RSPCA Cymru has today made fresh calls for action to stamp out problems in the ‘hidden’ sanctuary sector, amid fears pets, wildlife and farm animals may be suffering in silence behind closed doors.
Animal welfare establishments – commonly referred to as sanctuaries or rescues – are often invaluable resources for improving animal welfare; undertaking a hugely important function – but, without regulation, major problems can occur.
There are around 90 known animal welfare establishments¹ in Wales – but, in reality, there are likely to be many more.
Anyone can set-up and run a sanctuary – regardless of whether they have the skills, knowledge or resources that many would expect would be required. These establishments care for a wide range of animals with complex needs. Often expert care is needed; and detailed plans required to manage problems caused by animal illness, staff absence, and financial pressures.
However, whilst riding schools, cat and dog boarders and dog breeders are all licensed and inspected by their local council – offering additional protection to animals – sanctuaries are not. When things go wrong, there is no safety net to ensure the animals are adequately cared for.
The RSPCA believe action should be taken to regulate the sector, offering vital assurances to the public about standards. Indeed, polling² commissioned by the charity found 83 percent of the public believe the Welsh Government should make animal sanctuary owners have a licence, and be inspected, to set-up or run such premises.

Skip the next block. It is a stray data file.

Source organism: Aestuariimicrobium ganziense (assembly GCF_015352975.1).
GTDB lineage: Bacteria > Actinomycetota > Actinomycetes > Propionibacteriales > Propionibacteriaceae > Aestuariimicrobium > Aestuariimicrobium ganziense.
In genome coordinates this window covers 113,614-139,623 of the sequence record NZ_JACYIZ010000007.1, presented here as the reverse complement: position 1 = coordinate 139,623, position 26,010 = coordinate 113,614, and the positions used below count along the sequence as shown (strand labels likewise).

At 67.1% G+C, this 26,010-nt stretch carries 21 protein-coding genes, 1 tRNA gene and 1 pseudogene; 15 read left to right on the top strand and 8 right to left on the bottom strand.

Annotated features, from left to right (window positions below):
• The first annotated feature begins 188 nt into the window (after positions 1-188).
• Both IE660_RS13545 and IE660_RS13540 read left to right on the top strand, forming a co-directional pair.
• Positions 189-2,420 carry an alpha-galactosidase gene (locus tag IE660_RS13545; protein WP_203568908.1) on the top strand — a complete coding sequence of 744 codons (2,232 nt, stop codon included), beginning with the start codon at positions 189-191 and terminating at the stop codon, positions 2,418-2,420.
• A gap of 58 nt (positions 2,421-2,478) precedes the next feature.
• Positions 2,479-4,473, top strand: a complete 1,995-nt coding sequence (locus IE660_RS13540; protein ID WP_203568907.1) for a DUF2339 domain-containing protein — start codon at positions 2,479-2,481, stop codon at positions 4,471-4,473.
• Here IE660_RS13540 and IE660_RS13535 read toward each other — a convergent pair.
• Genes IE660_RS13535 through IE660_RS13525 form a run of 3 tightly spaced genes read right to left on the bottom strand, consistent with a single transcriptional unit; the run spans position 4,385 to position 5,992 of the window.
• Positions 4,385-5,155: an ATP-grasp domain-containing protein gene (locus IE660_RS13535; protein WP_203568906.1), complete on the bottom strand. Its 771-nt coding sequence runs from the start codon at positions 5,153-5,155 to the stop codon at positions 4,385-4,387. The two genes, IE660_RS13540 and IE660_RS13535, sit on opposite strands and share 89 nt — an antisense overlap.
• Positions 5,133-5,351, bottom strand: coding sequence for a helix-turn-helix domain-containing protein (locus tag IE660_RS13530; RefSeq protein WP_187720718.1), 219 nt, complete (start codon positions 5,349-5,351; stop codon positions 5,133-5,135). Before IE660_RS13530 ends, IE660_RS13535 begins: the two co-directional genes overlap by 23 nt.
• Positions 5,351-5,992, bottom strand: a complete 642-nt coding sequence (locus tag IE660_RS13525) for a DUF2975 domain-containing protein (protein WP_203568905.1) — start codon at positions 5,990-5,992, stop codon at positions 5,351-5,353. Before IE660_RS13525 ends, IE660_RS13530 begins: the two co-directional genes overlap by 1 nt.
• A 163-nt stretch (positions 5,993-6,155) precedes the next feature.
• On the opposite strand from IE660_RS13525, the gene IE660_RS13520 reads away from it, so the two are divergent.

Claire Lawson, RSPCA Cymru Assistant Director of External Relations, said: “Many of the 90 sanctuaries in Wales are doing a great job in protecting animals – and their tireless dedication and passion towards animal welfare is exemplary.
“However there are sadly some that are falling short – and the welfare of animals being compromised in these settings is, troublingly, commonplace.
“We’re not questioning the commitment of the individuals running these establishments, but if the worst was to happen, and these dedicated animal carers could no longer do what they do, currently there are no measures in place to protect the animals in their care.
“Sadly, we are routinely receiving calls from concerned members of the public from across Wales – who so often act as our eyes and ears to help us uncover and investigate any alleged animal welfare issues within this hidden sector.
“It is often the case that RSPCA inspectors return to establishments on numerous occasions to ensure the welfare of the animals being cared for is met which absorbs huge amount of time and resources for our frontline officers.
“Welfare problems can escalate quickly if necessary contingency plans, management structures and procedures are not in place to deal with circumstances which can arise.
“Regulation of animal welfare establishments is already in force elsewhere in the British Isles³, and there are parallels with the regulation of riding schools, dog breeders, kennels and catteries in Wales. The RSPCA does not see why the situation should be any different for sanctuaries – and we feel that much of the general public already believe establishments are both regulated and regularly inspected.
“Clearly, what we urgently need is regulation on sanctuaries which will ensure that there are measures in place to protect these animals across Wales. The public expect this – and the pets, wildlife and farm animals involved deserve nothing less. Animal suffering behind closed doors needs to stop.”
Today (22 March), RSPCA Cymru has re-launched its campaign and are calling on our supporters to urge the Welsh Government to adopt mandatory regulation of the entire sector. Supporters are urged to back the campaign by visiting the RSPCA website, and add your name to an open letter to the responsible Cabinet Secretary.